Ever heard "You're the Top" sung with a Russian accent? Me neither. But I'll bet somebody did after Soviet members of the On-Site Inspection Agency participated in opening night festivities for "Anything Goes" at Pioneer Memorial Theatre Wednesday night.Not that there is anything especially Eastern European about the Pioneer Theatre Company production. It's just that "Anything Goes" is that kind of a musical. With great Cole Porter tunes like "I Get A Kick Out of You," "Let's Misbehave," "Blow, Gabriel, Blow" and the title song, it's almost impossible to leave the theater without trying out a step-ball-change or two, or vocalizing one of those stanzas that keep swirling around in your brain long after the orchestra has stopped playing - even if you are more comfortable with borsht and ballistics than with burgers and Broadway.

True, the American musical theater is a unique art form. This is especially true of a show like "Anything Goes," which has a plot that can be difficult to explain to someone who is looking for substance. I mean, how do you translate a story about a free-spirited singer/evangelist who falls for a British aristocrat who is engaged to marry an American girl who is in love with a dashing young man who is mistaken for America's Public Enemy Number One who works with a tough-talking, soft-hearted mug who pals around with a bimbo who is in the midst of an affair with the U.S. Navy?

But enlightenment and significance isn't the point of "Anything Goes." This is the kind of show that you don't analyze; you just sit back and enjoy, allowing the music, the characters and the dialogue to wash over you like the refreshing wave of light-hearted entertainment that it is.

And thanks to deft touch of director Paul Lazarus, that's precisely the level PTC's season opener functions at. Lazarus lets us know right from the start that we're in for an evening of fun by having musical director James Prigmore conduct the overture in a white sailor suit - complete with captain's hat - while real water bubbles in decorative portals along the sides of the proscenium.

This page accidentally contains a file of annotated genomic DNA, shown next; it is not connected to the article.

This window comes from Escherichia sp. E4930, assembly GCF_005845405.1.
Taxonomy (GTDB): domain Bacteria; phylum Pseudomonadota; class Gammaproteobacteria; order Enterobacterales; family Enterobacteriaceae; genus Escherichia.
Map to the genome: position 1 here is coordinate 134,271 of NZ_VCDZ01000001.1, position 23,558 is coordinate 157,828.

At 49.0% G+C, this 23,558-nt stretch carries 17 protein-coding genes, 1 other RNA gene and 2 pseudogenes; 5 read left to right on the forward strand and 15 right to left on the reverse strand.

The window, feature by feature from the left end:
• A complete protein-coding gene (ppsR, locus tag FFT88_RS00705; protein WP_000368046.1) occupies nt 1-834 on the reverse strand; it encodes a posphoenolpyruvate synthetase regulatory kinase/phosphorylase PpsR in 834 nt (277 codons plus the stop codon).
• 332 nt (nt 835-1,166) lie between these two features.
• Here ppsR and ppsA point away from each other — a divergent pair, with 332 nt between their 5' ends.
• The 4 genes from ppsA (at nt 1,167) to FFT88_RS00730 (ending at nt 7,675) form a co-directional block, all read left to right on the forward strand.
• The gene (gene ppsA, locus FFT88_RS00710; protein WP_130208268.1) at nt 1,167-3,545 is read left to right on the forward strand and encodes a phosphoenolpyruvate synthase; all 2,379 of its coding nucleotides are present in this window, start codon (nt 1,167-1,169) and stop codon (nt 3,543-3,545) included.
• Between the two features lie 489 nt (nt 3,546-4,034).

As the action unfolds on George Maxwell's impressive sea-going set, we see a steady, consistent interpretation in Lazarus' staging, in William Fleet Lively's choreography and in the characters that are created. While energy and flair abound, the reins have been held back just enough to prevent the action from becoming too broad or campy. This restraint, while somewhat frustrating in at least one character and among the male dancers (who seemed to me to lack fire), will probably ultimately work in the production's favor. A less disciplined cast might be inclined to go too far with this material on a given night; this group under this director seems likely to retain perspective and control.

Of course, it wouldn't matter how much control Lazarus had over the cast if the actors didn't have the talent to execute his directions properly. And "Anything Goes" is awash with memorable performances. Marcia Mitzman, fresh from a Broadway run in "Chess," is sensational as Reno Sweeney, the saucy, sassy hoofer-with-a-heart-of-gold. She has an arresting presence and a golden voice; the whole show always seems better when she's on stage.

Scott Waara plays Billy Crocker with smooth, easy-going charm, and wait'll you hear him sing "All Through the Night." Rubber-faced Bill Buell almost steals the show as Moonface Martin; his "Friendship" duet with Mitzman is easily one of the show's highlights. And as long as we're talking about scene-stealers, we might as well mention Max Robinson, who scores again with another one of those delicious character roles that seem to have been written with his considerable talents in mind.

Similarly strong performances were turned in by Robert Peterson as E.J. Whitney, Margaret Crowell as Mrs. Harcourt and Richard Mathews as the Captain and Bishop Henry T. Dobson. Brigid Brady's Hope Harcourt was pleasant, but didn't really have that much to do. And Karen B. Alston's Bonnie was the frustrating character I mentioned earlier; she was OK, but I couldn't help but think that the role had potential that wasn't being explored.

Clad in Doug Marmee's bright period costumes, the entire ensemble functions skillfully, bringing Cole Porter's music to life in a style that will set your toe to tapping and your hummer to humming - with or without a Russian accent.